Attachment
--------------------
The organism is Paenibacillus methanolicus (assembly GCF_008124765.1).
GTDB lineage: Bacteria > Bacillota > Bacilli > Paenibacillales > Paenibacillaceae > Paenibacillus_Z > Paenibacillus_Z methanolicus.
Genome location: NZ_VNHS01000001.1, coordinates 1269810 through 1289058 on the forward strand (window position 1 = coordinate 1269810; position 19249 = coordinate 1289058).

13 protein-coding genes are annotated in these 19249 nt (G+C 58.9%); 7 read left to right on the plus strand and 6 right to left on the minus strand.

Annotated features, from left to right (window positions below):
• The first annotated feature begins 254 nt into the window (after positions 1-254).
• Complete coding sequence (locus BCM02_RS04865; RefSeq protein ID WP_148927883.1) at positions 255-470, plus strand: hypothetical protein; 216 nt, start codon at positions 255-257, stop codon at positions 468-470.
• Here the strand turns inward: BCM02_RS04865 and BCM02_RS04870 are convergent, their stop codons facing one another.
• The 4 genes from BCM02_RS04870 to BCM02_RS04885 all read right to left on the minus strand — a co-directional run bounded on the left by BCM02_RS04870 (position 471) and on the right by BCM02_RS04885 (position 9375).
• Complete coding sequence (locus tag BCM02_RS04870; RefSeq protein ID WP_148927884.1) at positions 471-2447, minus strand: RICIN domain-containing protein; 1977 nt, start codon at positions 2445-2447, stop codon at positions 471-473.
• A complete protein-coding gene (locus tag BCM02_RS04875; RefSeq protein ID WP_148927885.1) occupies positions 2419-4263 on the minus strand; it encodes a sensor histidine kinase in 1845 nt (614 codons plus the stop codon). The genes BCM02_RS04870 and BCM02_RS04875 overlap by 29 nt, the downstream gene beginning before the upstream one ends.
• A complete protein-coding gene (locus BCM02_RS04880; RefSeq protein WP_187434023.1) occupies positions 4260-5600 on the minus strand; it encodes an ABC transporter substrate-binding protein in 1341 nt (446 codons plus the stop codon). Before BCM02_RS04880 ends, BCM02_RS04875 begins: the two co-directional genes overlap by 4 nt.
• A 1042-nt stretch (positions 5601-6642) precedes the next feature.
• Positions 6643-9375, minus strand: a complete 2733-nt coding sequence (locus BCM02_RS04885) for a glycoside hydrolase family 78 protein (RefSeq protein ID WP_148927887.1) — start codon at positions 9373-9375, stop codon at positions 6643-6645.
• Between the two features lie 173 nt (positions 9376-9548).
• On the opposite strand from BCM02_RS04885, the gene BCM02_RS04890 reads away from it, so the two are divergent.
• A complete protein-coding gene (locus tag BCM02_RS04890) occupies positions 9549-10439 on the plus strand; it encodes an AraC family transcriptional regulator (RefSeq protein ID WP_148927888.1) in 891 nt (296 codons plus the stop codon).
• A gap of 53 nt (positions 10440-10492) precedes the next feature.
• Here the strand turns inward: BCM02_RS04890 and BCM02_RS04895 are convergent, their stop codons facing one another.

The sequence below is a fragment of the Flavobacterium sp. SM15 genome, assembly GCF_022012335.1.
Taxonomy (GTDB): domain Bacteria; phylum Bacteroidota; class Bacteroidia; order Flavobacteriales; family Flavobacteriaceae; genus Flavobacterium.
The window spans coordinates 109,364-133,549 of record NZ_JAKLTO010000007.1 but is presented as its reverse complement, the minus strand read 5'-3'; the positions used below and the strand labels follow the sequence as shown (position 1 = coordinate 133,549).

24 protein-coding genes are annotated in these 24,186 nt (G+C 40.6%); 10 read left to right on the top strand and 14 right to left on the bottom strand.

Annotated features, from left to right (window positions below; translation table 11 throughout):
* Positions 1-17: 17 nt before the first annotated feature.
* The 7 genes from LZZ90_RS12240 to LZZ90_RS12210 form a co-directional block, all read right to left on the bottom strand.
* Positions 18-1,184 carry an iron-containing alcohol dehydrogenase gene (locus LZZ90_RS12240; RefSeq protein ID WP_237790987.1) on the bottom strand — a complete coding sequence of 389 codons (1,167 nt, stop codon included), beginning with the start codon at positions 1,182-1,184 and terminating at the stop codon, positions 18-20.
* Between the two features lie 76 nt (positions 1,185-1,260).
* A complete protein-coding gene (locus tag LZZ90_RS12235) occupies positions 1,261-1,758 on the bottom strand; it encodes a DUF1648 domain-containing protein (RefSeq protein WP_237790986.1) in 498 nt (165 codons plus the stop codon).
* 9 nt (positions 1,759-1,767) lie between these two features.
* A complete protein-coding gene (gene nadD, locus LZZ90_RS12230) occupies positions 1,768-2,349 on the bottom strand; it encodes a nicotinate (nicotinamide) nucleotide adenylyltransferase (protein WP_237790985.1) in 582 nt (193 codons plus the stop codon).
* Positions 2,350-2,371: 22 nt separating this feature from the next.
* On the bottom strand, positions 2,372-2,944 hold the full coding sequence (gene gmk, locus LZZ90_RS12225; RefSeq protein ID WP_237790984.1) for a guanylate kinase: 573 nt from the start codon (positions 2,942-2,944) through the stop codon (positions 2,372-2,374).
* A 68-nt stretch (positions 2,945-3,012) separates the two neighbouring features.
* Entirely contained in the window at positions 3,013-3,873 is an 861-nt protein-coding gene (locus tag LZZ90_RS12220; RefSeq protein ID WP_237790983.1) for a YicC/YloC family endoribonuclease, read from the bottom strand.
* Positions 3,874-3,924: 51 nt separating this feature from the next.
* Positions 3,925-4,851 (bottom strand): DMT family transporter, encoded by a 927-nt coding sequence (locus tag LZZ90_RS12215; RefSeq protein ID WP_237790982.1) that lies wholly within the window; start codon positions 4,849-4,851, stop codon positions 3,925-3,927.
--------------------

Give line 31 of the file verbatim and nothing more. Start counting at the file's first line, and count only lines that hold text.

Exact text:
* A complete protein-coding gene (gene nadD, locus LZZ90_RS12230) occupies positions 1,768-2,349 on the bottom strand; it encodes a nicotinate (nicotinamide) nucleotide adenylyltransferase (protein WP_237790985.1) in 582 nt (193 codons plus the stop codon).